What Caught Our Attention: One would think that the corresponding author would have to be aware that they are submitting an article for publication — but apparently not, as this retraction demonstrates. The 2016 paper listed two corresponding authors — along with both of their emails and mailing addresses — but according to the retraction notice, one of them did not give consent “in any form” to the publication. Often, we see authors unaware of the use of their name when their email has been faked, but here, it’s possible the journal simply relied on the other corresponding author for all correspondence. Continue reading Caught Our Notice: How can a publication be a surprise to a corresponding author?
What Caught Our Attention: The researchers were studying how curcumin, a component of the spice turmeric, can inhibit lung cancer metastases. But upon learning that the primary material had been expired at the time of testing (and realizing they were unable to repeat their experiments), the researchers pulled their paper. Expiration dates do have safety factors built in, but attention to such details is imperative in research. Continue reading Caught Our Notice: What if you find out a paper relied on expired herbal supplement?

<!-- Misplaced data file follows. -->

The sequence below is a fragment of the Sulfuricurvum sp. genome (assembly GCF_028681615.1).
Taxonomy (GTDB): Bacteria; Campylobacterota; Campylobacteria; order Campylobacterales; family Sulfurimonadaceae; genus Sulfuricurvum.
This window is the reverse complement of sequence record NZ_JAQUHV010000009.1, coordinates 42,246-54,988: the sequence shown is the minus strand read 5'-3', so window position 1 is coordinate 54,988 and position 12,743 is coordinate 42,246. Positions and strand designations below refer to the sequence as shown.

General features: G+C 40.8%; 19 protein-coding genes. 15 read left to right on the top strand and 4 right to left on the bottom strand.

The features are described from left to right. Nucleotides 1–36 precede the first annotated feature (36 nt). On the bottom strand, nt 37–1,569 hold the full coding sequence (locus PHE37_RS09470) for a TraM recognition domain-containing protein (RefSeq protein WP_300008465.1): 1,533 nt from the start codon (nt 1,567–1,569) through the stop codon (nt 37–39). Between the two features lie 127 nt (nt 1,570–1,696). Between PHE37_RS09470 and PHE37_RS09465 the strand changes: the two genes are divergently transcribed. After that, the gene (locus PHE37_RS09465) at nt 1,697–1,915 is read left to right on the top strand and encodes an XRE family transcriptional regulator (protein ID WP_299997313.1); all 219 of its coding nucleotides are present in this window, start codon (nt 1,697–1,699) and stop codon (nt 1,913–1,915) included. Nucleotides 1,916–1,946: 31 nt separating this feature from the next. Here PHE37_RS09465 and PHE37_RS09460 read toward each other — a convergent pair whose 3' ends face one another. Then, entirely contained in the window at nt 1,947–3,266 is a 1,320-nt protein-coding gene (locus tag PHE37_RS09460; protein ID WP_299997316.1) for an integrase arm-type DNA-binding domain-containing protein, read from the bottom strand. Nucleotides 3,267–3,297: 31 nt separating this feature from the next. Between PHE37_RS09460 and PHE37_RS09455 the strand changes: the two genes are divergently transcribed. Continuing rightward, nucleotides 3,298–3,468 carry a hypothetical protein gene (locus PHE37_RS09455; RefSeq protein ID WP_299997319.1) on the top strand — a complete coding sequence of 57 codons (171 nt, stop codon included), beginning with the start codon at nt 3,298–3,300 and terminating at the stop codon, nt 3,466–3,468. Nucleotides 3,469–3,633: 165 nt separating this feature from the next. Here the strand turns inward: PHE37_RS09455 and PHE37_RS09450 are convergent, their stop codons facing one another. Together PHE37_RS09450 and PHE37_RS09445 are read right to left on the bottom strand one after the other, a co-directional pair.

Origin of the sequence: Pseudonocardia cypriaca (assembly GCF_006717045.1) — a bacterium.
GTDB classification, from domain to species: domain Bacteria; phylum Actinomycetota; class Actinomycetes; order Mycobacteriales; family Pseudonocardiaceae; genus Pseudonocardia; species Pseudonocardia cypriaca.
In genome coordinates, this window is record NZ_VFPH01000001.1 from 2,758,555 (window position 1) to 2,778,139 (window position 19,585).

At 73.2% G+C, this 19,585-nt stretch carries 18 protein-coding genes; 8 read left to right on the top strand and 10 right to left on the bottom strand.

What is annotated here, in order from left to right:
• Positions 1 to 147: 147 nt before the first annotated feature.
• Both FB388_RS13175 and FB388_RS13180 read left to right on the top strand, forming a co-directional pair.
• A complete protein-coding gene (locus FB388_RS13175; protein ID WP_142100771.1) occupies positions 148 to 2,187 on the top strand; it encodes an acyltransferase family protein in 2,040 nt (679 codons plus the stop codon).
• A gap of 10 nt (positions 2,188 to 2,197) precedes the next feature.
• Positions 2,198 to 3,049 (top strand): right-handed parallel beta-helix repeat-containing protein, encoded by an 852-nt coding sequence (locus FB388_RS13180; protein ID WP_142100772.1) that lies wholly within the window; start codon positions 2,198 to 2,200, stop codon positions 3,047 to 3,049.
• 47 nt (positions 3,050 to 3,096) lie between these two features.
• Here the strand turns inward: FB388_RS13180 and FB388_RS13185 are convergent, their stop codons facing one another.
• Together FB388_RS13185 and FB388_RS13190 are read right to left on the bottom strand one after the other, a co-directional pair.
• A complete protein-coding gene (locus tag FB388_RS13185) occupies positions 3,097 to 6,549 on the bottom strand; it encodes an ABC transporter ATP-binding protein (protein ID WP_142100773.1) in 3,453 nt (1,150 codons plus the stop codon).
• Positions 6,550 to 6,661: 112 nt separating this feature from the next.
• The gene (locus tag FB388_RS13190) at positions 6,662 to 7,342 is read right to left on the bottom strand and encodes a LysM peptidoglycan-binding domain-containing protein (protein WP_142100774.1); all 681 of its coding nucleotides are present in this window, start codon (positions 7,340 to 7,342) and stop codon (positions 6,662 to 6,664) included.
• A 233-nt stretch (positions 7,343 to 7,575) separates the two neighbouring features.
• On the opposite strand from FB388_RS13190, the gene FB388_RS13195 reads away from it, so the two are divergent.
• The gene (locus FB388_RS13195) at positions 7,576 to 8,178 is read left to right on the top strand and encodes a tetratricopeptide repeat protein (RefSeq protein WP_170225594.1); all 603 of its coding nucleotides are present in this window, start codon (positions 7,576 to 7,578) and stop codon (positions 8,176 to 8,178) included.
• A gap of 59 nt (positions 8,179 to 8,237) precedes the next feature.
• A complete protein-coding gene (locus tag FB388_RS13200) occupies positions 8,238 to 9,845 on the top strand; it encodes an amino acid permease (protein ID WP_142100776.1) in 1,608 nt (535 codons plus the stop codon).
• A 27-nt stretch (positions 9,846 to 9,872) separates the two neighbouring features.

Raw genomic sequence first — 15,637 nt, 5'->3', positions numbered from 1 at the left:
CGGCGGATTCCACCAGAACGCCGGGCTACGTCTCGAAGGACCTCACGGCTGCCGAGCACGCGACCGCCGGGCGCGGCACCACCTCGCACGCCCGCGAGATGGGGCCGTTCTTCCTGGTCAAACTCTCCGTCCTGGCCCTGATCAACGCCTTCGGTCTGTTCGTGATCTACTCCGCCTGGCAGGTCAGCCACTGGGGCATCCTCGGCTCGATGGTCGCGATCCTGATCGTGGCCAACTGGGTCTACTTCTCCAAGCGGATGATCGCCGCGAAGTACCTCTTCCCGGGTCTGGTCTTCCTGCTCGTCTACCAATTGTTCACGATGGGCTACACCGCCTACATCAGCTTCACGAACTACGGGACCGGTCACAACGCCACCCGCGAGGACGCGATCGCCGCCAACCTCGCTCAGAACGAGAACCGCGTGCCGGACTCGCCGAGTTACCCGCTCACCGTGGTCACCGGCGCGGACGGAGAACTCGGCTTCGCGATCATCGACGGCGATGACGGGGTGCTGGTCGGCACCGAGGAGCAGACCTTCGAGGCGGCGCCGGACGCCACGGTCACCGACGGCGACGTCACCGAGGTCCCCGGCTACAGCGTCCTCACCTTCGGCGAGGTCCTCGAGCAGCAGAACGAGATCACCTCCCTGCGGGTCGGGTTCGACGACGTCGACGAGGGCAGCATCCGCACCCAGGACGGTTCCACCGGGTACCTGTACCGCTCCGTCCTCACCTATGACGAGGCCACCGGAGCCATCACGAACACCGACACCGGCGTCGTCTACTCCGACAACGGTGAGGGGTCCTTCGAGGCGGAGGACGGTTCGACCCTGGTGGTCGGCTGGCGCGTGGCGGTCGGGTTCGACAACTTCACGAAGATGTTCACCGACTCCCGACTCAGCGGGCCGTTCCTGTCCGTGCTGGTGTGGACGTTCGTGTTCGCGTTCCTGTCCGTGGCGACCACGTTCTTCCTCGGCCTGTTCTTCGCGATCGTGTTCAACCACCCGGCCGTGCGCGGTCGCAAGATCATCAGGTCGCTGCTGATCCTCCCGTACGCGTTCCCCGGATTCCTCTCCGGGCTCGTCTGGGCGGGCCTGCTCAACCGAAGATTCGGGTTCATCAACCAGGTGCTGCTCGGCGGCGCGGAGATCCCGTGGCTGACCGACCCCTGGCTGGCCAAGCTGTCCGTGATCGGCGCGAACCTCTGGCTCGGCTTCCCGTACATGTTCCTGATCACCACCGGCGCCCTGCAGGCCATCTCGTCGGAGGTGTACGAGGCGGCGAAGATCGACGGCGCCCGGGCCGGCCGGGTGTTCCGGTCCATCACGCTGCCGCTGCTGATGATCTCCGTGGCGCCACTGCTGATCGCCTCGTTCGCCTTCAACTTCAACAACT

What Caught Our Attention: Soon after the paper appeared, the journal was alerted to the fact its findings were at odds with others in the field. When the editor approached the authors, everything fell apart: The authors couldn’t repeat the experiments, and “were also unsure of the molecular probes that were used in the study.” While it isn’t unusual to have doubts about data — since since research is a process of experimentation — it is odd not to know how your experiment was conducted. The paper was retracted less than two months after it was published. The manuscript was accepted two months after it was submitted in early May, theoretically giving reviewers enough time to catch these issues (along with the authors’ failure to cite relevant papers).